Increase The Time Horizon Of Risk Management
Another characteristic of a mature risk management approach is taking a forward looking stance. A short term approach to risk management typically buys insurance from year-to-year with the goal of keeping costs as low as possible. Each year, all premiums paid for third party commercial coverage are a “sunk cost.” At the end of the year, if there are no claims, the money is gone. Because a captive insurance company is owned by the business owner(s) or the parent company, premiums paid to the captive insurance company are retained after claims are paid. Wealth accumulates in the captive as insurance reserves and provides flexibility to the business in its risk management in future years. A captive facilitates an ERM strategy because it enables a multi-year approach to risk management.
Summary: Financial Impact Of ERM With A CIC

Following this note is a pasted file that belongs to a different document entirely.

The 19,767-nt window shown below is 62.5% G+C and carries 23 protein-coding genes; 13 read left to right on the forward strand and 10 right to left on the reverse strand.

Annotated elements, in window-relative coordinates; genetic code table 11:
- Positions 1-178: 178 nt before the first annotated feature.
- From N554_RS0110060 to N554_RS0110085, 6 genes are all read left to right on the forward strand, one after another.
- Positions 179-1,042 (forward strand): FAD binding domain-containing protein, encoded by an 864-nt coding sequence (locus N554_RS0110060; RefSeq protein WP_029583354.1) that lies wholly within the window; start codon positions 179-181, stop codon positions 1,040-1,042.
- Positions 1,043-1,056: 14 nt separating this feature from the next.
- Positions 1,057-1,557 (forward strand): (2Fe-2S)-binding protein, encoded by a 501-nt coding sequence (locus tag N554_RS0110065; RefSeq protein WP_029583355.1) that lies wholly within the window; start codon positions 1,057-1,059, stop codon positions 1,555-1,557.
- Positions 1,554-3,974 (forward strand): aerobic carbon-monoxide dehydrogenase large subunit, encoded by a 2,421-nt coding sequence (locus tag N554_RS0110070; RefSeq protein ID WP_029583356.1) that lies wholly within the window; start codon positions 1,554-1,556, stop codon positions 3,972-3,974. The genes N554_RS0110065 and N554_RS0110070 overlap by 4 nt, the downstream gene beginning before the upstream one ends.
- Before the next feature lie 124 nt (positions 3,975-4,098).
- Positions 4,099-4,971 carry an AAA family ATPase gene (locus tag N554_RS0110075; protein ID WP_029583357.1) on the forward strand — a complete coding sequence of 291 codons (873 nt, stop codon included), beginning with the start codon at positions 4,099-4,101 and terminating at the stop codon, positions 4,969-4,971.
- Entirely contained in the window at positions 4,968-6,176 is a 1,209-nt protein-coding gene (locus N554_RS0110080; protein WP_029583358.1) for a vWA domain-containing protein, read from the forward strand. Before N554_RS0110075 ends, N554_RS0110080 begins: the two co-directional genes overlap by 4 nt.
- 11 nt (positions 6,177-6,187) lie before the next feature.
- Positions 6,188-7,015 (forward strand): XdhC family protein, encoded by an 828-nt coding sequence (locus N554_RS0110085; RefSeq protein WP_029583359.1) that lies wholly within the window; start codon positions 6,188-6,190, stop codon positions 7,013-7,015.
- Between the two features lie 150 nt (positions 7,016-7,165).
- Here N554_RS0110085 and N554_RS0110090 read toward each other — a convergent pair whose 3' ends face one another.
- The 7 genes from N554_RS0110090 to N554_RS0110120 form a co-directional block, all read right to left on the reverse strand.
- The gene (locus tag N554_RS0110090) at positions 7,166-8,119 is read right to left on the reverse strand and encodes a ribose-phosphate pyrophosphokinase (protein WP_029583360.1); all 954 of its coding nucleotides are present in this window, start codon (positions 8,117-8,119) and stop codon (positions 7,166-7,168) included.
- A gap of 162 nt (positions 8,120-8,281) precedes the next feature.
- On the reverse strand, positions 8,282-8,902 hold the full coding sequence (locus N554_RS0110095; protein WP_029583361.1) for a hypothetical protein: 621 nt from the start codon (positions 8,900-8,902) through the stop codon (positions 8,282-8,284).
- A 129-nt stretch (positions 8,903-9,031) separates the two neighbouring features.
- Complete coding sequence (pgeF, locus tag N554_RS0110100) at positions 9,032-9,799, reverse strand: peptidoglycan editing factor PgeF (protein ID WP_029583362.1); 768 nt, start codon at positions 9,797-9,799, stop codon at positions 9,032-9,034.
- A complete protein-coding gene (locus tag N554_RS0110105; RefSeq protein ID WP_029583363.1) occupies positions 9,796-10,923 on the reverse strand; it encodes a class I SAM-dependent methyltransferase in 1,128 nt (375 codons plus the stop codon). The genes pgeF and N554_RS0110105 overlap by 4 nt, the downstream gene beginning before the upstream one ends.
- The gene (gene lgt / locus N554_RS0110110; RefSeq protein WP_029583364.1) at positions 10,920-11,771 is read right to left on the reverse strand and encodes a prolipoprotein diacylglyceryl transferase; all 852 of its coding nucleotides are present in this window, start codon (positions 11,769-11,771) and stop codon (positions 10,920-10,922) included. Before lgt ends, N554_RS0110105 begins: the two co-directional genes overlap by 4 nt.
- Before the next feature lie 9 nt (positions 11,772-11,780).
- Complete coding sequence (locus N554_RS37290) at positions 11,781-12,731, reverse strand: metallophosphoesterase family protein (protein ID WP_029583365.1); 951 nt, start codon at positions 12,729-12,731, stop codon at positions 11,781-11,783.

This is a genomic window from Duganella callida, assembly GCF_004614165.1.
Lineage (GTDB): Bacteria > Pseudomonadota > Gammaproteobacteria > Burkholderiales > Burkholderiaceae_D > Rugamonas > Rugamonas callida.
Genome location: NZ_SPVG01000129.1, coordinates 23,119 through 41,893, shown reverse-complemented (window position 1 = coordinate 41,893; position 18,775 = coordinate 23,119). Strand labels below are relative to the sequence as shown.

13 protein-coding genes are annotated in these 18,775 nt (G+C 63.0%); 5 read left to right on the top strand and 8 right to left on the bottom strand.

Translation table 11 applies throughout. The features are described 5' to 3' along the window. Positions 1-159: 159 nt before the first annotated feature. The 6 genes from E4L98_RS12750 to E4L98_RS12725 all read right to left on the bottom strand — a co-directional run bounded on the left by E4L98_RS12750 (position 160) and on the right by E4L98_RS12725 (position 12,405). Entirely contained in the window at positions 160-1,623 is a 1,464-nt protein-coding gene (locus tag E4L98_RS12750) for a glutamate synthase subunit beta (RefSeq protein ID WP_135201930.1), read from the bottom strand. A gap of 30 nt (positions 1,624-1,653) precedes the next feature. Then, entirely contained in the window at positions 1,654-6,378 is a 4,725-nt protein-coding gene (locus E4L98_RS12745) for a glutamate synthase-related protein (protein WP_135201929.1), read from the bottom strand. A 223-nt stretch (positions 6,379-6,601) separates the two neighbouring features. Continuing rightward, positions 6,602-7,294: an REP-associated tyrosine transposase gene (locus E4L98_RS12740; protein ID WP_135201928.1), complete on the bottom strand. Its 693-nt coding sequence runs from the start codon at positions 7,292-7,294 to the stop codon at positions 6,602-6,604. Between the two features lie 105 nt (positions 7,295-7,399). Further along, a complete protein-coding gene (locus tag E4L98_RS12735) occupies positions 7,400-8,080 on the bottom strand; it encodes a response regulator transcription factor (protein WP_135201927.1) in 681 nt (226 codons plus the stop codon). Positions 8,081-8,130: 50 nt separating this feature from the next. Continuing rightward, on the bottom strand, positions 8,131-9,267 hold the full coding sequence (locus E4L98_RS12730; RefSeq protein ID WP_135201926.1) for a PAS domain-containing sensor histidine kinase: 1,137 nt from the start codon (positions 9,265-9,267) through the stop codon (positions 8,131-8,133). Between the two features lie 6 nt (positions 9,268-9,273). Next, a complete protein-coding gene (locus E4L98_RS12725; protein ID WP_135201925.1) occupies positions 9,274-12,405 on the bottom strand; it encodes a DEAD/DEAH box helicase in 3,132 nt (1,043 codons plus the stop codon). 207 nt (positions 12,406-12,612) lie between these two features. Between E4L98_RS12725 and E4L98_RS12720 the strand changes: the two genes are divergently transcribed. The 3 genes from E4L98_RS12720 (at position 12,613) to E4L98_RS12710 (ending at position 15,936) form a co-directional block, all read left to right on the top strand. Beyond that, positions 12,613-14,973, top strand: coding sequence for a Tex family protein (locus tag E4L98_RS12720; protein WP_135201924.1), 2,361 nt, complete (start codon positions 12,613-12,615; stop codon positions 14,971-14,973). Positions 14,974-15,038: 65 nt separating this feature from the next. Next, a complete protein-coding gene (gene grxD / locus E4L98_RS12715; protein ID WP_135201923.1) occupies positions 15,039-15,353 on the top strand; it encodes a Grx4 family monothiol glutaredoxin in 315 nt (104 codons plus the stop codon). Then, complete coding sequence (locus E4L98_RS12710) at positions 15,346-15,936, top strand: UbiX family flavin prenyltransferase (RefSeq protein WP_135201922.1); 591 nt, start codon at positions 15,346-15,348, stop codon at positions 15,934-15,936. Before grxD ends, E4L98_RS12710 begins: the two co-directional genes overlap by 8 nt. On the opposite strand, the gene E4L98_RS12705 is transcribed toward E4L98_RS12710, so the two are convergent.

Adopting an ERM approach with a captive insurance company as the chassis can be a financial game changer for business owners. Because the business owner and/or company can reap additional profits from its captive insurance company, the organization will inevitably make risk management and risk mitigation a higher priority. Furthermore, as the CIC grows its reserves, it is in a position to help reduce total reliance on third party commercial cover for core risks. This can often be achieved by reinsuring deductibles and insuring additional potential losses not covered by commercial insurance (including losses above third party insurance policy limits). Finally, CIC ownership enables the business owner or owners to capitalize on the favorable tax treatment that insurance companies receive on their reserves set aside for future claims. As noted already, a well-structured ERM strategy with a CIC can save a business owner up to $600,000 per year in taxes.